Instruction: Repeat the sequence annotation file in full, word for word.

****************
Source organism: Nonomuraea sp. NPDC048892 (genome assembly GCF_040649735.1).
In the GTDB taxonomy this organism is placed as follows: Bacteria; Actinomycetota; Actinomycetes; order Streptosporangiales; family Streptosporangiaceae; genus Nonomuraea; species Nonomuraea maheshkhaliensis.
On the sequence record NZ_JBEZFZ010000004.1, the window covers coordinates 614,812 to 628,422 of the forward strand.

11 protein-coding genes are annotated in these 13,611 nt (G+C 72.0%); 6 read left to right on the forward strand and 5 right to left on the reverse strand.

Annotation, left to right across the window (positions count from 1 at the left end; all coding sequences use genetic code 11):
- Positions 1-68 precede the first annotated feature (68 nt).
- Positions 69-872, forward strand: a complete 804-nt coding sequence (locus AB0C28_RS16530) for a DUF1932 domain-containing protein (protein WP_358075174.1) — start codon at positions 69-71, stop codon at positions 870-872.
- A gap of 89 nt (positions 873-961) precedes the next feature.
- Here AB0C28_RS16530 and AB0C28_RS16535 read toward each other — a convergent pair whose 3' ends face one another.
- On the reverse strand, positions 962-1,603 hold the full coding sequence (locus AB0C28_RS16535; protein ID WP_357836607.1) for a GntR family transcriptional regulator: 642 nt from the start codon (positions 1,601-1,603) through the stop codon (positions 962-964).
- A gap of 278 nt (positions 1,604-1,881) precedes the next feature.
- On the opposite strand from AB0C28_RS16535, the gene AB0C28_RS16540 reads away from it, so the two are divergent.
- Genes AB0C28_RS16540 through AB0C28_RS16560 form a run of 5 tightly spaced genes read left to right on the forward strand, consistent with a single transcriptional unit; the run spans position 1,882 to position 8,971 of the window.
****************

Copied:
Source organism: Nonomuraea sp. NPDC048892 (genome assembly GCF_040649735.1).
In the GTDB taxonomy this organism is placed as follows: Bacteria; Actinomycetota; Actinomycetes; order Streptosporangiales; family Streptosporangiaceae; genus Nonomuraea; species Nonomuraea maheshkhaliensis.
On the sequence record NZ_JBEZFZ010000004.1, the window covers coordinates 614,812 to 628,422 of the forward strand.

11 protein-coding genes are annotated in these 13,611 nt (G+C 72.0%); 6 read left to right on the forward strand and 5 right to left on the reverse strand.

Annotation, left to right across the window (positions count from 1 at the left end; all coding sequences use genetic code 11):
- Positions 1-68 precede the first annotated feature (68 nt).
- Positions 69-872, forward strand: a complete 804-nt coding sequence (locus AB0C28_RS16530) for a DUF1932 domain-containing protein (protein WP_358075174.1) — start codon at positions 69-71, stop codon at positions 870-872.
- A gap of 89 nt (positions 873-961) precedes the next feature.
- Here AB0C28_RS16530 and AB0C28_RS16535 read toward each other — a convergent pair whose 3' ends face one another.
- On the reverse strand, positions 962-1,603 hold the full coding sequence (locus AB0C28_RS16535; protein ID WP_357836607.1) for a GntR family transcriptional regulator: 642 nt from the start codon (positions 1,601-1,603) through the stop codon (positions 962-964).
- A gap of 278 nt (positions 1,604-1,881) precedes the next feature.
- On the opposite strand from AB0C28_RS16535, the gene AB0C28_RS16540 reads away from it, so the two are divergent.
- Genes AB0C28_RS16540 through AB0C28_RS16560 form a run of 5 tightly spaced genes read left to right on the forward strand, consistent with a single transcriptional unit; the run spans position 1,882 to position 8,971 of the window.